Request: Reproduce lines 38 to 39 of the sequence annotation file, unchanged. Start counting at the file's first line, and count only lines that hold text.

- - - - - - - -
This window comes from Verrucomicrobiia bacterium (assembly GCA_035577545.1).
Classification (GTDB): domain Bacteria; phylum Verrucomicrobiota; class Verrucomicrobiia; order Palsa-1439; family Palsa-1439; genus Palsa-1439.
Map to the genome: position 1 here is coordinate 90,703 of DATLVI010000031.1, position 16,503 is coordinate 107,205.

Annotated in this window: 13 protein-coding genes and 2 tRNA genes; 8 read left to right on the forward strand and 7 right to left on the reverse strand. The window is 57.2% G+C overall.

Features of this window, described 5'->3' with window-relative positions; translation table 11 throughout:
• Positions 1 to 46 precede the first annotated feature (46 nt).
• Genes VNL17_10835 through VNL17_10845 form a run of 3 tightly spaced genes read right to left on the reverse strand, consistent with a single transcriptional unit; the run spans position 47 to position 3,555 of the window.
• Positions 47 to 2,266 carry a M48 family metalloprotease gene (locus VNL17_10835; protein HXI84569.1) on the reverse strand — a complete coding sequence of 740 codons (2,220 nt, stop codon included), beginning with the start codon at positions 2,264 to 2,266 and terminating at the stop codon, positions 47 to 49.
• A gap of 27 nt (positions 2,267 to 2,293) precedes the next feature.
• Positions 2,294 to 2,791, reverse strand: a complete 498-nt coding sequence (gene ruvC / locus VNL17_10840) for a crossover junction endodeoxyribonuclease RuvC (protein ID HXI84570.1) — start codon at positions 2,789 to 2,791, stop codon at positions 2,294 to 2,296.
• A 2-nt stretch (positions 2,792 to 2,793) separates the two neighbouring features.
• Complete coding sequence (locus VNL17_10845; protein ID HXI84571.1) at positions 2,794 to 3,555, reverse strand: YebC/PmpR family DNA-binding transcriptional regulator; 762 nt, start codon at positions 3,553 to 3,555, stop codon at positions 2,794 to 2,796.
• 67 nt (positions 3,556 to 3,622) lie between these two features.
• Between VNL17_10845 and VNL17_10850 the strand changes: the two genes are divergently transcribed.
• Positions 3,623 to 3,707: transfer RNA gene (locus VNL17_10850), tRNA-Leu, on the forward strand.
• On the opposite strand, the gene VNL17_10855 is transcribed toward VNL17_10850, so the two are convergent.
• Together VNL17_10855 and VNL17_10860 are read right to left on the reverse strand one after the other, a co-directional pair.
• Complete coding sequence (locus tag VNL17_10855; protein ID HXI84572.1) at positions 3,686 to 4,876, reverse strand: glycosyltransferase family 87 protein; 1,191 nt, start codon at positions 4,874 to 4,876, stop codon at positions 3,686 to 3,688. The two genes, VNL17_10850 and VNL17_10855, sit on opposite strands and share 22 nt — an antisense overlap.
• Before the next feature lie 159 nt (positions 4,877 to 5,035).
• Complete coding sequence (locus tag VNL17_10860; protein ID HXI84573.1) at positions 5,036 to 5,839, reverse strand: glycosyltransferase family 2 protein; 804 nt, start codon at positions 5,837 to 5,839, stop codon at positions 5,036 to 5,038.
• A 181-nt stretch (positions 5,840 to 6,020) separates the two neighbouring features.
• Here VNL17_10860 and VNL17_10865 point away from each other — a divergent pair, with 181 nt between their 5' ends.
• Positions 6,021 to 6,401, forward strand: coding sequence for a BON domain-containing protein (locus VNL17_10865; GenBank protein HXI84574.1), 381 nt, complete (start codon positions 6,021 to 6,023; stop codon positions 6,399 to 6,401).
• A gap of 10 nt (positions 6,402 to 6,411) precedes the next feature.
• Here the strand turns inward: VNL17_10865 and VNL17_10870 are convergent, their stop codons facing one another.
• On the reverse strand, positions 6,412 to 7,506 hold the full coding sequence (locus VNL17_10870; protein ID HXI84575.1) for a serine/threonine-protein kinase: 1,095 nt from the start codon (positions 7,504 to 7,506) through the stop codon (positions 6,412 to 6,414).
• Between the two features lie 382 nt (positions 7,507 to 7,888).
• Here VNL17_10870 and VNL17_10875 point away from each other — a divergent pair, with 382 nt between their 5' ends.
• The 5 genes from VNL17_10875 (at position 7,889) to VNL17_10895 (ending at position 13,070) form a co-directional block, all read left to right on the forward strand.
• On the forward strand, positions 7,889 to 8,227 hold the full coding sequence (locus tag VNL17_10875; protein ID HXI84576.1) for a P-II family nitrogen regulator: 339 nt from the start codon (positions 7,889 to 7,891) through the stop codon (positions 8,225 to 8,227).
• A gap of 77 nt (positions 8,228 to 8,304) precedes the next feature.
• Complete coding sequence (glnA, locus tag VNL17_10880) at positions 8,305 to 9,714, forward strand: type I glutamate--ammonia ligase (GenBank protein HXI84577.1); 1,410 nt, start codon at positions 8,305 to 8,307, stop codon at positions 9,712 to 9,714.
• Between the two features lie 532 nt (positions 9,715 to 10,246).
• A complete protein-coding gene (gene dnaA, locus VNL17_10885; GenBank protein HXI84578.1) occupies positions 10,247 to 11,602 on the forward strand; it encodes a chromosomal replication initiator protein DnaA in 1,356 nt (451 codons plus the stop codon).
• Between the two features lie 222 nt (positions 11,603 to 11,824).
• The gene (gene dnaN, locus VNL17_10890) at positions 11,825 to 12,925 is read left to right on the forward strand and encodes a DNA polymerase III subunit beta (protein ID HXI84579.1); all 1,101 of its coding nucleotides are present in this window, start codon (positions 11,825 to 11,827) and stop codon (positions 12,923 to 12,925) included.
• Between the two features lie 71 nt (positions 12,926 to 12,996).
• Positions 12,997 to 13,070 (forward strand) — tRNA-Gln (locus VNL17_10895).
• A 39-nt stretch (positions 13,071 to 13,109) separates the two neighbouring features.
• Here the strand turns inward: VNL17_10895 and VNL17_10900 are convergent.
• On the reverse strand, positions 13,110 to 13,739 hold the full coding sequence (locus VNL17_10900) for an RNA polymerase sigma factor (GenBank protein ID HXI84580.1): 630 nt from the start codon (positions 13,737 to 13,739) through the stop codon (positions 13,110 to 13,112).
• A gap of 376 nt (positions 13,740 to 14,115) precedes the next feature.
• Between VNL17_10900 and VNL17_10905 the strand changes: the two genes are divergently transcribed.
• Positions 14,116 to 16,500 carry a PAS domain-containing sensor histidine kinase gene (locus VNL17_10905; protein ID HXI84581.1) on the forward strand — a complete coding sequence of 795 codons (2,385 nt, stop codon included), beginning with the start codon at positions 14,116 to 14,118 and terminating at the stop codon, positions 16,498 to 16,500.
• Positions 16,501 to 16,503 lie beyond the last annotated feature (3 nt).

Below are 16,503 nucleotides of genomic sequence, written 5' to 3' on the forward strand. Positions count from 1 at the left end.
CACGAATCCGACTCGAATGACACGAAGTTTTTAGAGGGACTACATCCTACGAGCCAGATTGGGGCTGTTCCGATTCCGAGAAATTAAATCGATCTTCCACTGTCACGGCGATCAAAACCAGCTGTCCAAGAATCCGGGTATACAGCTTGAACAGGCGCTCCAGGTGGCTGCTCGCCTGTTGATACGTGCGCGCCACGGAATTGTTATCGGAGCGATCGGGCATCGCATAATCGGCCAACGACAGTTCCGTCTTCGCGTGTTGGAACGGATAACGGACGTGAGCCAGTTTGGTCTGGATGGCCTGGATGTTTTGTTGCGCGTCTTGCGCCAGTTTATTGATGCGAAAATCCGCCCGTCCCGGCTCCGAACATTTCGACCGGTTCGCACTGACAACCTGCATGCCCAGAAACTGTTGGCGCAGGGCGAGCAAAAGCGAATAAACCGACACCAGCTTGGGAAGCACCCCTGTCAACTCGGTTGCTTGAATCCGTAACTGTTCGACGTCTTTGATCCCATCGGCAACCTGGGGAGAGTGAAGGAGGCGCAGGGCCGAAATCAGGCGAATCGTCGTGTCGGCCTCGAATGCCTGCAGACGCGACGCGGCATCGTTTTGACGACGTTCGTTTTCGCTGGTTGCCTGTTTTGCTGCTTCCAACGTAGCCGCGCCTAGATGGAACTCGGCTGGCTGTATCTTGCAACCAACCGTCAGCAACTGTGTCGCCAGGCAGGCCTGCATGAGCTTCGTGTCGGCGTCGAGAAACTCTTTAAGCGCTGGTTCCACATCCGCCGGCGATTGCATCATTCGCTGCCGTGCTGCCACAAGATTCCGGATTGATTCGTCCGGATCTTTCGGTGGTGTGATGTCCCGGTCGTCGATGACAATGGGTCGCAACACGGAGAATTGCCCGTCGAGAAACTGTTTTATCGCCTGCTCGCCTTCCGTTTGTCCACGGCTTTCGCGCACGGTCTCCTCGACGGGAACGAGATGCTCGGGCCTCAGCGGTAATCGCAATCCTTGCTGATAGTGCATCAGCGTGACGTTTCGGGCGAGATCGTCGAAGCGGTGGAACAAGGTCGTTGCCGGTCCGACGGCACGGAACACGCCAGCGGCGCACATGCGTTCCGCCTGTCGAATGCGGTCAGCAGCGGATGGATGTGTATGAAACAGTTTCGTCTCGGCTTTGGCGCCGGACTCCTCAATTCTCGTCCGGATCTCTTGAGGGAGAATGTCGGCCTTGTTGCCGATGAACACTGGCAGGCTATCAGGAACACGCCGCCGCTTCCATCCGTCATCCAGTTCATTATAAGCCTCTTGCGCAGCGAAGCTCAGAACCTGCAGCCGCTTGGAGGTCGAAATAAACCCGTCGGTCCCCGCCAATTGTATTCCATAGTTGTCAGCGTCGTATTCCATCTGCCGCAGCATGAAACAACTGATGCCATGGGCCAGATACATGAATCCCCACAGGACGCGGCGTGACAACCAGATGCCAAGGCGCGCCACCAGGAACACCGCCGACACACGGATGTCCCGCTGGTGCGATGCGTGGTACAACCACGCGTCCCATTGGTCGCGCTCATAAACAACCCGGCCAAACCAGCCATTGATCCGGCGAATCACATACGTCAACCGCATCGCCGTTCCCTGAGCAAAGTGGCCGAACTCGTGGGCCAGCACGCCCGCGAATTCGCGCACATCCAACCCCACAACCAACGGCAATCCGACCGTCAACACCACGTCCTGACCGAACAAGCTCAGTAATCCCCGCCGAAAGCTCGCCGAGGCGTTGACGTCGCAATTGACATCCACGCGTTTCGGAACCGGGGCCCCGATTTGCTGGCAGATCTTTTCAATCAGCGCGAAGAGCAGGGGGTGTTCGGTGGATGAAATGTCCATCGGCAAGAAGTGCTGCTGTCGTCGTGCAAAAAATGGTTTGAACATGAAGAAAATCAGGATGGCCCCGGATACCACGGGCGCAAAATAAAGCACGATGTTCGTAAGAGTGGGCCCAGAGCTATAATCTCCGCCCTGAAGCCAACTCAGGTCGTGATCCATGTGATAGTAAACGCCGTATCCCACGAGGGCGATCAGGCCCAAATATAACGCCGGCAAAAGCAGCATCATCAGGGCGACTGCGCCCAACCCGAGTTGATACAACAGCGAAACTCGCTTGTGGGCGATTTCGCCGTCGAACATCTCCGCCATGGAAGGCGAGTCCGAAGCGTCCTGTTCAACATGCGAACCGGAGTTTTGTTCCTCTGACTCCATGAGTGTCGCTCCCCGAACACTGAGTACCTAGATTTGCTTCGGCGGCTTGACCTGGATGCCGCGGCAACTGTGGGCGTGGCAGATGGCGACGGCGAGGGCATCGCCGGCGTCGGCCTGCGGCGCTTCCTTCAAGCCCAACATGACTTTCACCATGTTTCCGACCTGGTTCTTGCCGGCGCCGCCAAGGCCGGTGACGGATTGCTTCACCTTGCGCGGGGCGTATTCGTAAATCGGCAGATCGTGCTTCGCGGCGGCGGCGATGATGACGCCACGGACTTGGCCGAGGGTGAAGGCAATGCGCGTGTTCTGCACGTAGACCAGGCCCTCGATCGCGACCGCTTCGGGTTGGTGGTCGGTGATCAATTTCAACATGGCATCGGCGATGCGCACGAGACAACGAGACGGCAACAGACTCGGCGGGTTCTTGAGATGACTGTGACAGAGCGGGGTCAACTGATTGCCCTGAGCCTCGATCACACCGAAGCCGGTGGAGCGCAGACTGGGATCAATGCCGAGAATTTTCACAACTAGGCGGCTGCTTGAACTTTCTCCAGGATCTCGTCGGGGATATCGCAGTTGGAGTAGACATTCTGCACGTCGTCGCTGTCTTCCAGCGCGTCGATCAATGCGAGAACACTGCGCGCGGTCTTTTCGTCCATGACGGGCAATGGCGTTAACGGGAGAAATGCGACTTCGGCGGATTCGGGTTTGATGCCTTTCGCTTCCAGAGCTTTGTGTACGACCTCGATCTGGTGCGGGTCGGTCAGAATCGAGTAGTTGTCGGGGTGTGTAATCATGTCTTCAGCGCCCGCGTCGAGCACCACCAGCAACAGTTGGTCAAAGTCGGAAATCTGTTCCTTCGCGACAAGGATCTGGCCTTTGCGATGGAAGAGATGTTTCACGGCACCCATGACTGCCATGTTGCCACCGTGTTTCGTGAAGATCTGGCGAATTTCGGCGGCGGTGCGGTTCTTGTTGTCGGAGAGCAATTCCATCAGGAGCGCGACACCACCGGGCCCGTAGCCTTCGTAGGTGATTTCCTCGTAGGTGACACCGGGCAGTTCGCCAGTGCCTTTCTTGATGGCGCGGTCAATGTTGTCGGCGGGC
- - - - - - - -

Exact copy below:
• Positions 12,997 to 13,070 (forward strand) — tRNA-Gln (locus VNL17_10895).
• A 39-nt stretch (positions 13,071 to 13,109) separates the two neighbouring features.